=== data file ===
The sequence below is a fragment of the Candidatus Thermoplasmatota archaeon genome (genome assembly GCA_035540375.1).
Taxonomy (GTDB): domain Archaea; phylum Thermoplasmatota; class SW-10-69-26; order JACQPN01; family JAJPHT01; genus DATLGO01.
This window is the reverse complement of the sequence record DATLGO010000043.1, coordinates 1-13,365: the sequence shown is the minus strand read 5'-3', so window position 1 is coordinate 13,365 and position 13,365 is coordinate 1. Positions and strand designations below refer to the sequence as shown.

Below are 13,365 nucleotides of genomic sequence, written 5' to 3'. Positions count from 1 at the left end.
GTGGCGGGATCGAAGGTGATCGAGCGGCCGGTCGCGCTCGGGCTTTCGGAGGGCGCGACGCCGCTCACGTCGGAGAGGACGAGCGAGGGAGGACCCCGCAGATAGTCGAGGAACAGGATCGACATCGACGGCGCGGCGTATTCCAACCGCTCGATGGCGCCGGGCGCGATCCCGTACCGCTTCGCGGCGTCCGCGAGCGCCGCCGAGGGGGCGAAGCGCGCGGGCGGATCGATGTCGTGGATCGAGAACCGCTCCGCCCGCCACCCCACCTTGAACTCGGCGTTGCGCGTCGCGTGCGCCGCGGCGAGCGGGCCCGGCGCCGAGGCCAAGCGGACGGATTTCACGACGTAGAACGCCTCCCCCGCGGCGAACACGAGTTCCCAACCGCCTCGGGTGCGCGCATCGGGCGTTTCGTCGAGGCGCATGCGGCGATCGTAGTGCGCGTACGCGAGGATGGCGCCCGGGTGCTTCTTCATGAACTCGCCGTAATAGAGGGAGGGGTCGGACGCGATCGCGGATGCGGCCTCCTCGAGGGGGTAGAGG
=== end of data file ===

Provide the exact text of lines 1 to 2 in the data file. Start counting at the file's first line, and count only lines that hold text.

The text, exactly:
The sequence below is a fragment of the Candidatus Thermoplasmatota archaeon genome (genome assembly GCA_035540375.1).
Taxonomy (GTDB): domain Archaea; phylum Thermoplasmatota; class SW-10-69-26; order JACQPN01; family JAJPHT01; genus DATLGO01.